8. Jan. 9, 2011: Packers 21, Eagles 16

packers10, spt, lynn, 8.-Tramon Williams made an interception in the endzone on a ball intended for Riley Cooper.  He ran it out and was surrounded by teammates Charlie Peprah and Nick Collins. The Interception sealed the win for the Packers. The Green Bay Packers defeated the Philadelphia Eagles 21-16 at Lincoln Financial Field in Philadelphia, PA Sunday January 9, 2011.

Spoiler alert: This won't be the last time you see the 2010 postseason on this list. At the outset of their Super Bowl run, the Packers were in a jam with Philly driving in the final 2 minutes of the game. But Michael Vick's pass from the Green Bay 27-yard line was intercepted by Tramon Williams, and the Packers held on to advance to the divisional round of the NFL playoffs.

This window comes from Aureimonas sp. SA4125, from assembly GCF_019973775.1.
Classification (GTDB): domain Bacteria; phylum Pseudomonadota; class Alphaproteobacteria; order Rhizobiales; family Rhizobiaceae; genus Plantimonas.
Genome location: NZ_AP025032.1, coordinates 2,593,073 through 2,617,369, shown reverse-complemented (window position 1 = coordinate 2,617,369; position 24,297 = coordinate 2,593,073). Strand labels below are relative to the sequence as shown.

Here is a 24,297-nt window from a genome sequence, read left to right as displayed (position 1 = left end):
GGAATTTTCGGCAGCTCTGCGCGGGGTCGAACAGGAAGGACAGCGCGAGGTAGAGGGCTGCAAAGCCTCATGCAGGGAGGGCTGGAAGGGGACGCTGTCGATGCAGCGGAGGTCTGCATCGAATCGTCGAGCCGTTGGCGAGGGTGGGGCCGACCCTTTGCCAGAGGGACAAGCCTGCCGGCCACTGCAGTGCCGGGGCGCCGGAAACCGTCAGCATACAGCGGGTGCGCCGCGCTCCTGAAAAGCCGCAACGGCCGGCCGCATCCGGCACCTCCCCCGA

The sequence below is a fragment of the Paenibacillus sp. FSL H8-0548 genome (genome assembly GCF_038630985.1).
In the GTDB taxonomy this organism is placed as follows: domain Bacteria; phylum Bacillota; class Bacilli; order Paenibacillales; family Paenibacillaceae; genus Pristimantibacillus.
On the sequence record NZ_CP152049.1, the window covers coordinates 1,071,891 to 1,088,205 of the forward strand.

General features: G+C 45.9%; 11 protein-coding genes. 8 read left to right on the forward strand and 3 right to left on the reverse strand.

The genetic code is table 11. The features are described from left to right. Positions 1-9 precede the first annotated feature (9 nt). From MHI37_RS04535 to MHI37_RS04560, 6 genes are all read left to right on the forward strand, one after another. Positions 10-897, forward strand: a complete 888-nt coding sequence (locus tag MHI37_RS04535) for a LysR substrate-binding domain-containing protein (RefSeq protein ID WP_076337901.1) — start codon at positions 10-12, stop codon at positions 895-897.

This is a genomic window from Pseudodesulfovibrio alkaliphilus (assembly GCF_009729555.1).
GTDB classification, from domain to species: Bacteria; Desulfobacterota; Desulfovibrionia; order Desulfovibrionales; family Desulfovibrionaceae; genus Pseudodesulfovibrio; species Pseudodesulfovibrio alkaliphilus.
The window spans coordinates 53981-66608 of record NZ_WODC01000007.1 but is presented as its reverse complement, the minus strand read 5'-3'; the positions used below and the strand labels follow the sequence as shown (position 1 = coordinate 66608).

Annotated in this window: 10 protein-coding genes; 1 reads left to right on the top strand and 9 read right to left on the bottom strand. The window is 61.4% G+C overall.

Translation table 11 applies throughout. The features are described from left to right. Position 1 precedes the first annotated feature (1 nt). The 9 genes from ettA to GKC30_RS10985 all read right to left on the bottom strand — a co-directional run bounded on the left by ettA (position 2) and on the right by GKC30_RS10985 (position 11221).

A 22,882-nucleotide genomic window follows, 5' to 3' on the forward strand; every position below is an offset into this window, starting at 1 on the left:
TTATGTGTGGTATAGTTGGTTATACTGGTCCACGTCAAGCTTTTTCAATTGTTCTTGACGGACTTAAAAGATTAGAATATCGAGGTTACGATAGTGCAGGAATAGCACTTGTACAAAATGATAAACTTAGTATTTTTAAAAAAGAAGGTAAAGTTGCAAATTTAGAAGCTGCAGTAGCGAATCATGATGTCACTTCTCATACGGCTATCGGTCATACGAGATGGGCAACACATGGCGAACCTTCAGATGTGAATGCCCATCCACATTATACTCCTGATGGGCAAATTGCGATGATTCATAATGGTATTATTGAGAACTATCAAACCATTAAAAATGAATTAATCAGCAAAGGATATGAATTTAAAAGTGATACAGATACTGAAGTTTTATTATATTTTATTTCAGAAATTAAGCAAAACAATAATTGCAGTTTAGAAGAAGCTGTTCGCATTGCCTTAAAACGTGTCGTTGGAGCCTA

7. Sept. 9, 2018: Packers 24, Bears 23

Green Bay Packers wide receiver Geronimo Allison (81) catches a 39-yard touchdown pass as Chicago Bears defensive back Kyle Fuller (23) defends in the fourth quarter at Lambeau Field on Sunday, September 9, 2018 in Green Bay, Wis.

There's a bittersweet aspect to this game, because the knee injury Aaron Rodgers sustained may have hampered him throughout the season, one that ended with the Packers at 6-9-1 and out of the playoffs. But in the moment, the season opener at Lambeau Field was a thrill. Playing on a Sunday night, Rodgers returned after sustaining what looked like a multi-week injury, and though the Packers were down 20-0 in the third quarter, he engineered a comeback that concluded with Randall Cobb's 75-yard touchdown catch and run with 2:13 to go. Rodgers finished 20 of 30 for 286 yards and three touchdowns despite missing a large chunk of the game.

RELATED:The top seven moments in which Aaron Rodgers ripped out the hearts of the Chicago Bears